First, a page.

Banking on the signing of Bay

I like the Mets’ signing of Jason Bay. I really do. I know they need a starting pitcher, because Oliver Perez has a long way to go to prove he’s anything more than a cash suck and Jonathan Niese is probably not the No. 5 starter they need right now, but Bay was another big piece.

SI’s Lee Jenkins puts it well:

By reportedly agreeing to a contract with left fielder Jason Bay on Tuesday, the Mets do not necessarily change the power structure in their city or their division. But they do change the conversation. The Mets, and not the Yankees, have made the splashiest move of the offseason in New York. The Mets, and not the Phillies, have made the most significant offensive addition in the National League East. At a time when other big-market teams are hoarding nickels, the Mets identified the player they wanted, pursued him aggressively but not foolishly, and landed him for a relatively fair price.

Matt Holliday would not have come for a fair price (and would not have been as good a fit, as Jenkins goes on to say), and the perceived remaining top starter available, Joel Pineiro, is not available for a fair price at the moment, either. As I wrote earlier, I think the Mets missed their window to get a reliable starter at a fair price, and now they’ll have to look to more reasonable alternatives to Pineiro (unless his demands come down). Maybe incentive-laden deals to the likes of Ben Sheets and Erik Bedard are in order, but I’m sure fans would prefer to see someone who comes into Spring Training with no recent surgeries from which to rehabilitate.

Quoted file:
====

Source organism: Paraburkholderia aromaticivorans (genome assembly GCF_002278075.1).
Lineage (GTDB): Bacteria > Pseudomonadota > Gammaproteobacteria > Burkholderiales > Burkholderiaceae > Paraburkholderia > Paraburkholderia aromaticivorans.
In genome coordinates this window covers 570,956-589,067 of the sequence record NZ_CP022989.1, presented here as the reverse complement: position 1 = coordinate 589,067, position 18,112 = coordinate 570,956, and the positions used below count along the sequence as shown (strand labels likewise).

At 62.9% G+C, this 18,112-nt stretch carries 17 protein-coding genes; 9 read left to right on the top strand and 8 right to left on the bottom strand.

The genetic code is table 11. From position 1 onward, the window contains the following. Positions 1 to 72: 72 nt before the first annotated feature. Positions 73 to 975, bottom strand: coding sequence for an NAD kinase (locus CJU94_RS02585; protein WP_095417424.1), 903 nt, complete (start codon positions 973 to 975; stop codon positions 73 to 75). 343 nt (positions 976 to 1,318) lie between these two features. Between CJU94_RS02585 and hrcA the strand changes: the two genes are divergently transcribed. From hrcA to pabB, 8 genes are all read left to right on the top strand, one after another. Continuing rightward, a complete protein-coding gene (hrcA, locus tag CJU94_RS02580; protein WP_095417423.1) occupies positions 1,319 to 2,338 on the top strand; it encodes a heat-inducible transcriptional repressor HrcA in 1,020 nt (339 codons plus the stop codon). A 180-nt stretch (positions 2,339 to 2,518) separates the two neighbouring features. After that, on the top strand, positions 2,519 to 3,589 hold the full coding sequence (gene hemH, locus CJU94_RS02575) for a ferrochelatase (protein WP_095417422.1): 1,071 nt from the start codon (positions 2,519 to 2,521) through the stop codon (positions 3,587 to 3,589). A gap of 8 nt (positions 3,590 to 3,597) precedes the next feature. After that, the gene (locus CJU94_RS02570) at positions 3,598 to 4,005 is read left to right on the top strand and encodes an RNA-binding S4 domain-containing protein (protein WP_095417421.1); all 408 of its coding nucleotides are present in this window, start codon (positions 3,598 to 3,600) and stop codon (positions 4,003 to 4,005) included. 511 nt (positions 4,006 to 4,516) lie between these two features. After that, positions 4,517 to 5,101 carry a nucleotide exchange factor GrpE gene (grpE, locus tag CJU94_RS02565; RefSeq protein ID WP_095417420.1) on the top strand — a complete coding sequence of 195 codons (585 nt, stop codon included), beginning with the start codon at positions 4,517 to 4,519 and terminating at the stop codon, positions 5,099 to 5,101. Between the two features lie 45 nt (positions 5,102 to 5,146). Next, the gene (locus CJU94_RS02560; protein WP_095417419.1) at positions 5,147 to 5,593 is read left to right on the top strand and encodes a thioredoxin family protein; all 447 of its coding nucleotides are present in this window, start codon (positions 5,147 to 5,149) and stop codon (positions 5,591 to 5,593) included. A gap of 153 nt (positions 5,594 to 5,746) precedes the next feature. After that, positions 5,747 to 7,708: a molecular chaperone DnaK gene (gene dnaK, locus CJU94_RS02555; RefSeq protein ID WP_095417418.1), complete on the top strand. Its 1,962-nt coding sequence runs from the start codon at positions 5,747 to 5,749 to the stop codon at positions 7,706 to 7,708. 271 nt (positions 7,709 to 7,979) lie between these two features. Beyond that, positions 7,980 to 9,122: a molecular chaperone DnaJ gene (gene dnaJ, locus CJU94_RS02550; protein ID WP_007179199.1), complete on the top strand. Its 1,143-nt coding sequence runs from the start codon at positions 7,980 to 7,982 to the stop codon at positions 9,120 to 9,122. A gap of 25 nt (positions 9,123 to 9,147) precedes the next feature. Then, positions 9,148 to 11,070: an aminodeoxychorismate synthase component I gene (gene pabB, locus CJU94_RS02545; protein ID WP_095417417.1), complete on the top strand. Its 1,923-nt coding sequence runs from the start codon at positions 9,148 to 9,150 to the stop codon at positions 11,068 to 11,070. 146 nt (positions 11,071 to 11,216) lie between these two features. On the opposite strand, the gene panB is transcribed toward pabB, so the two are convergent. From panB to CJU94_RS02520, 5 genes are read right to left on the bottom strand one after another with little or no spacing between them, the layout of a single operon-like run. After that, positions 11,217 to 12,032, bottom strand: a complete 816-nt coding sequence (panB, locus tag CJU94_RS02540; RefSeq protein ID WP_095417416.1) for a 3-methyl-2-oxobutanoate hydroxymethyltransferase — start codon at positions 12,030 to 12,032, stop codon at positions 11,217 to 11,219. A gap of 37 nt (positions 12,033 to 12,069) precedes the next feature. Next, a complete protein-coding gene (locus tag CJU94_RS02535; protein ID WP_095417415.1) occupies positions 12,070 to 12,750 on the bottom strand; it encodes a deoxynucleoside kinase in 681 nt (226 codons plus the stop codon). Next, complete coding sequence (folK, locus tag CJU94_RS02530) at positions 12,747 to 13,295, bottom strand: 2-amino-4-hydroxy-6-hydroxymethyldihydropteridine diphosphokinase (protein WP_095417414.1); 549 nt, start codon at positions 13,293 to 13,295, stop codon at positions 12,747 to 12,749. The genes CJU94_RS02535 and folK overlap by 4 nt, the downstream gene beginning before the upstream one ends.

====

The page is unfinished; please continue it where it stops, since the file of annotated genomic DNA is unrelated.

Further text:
In joining the Mets, Bay comes full-circle. This may not be the final stop of his career, but for now he’s back with one of two teams that had him before he first became known as a prospect in the Padres’ system. As many have noted, Omar Minaya was the Expos’ GM when Bay was in their organization, his first. Then Minaya traded him to the Mets, who sent him on to San Diego. It was with the Padres that his potential was revealed, and Kevin Towers used Bay — and Oliver Perez — as the key prospects in the deal to land Brian Giles. That’s one of the few trades in the last decade in which Pittsburgh truly got the better end.

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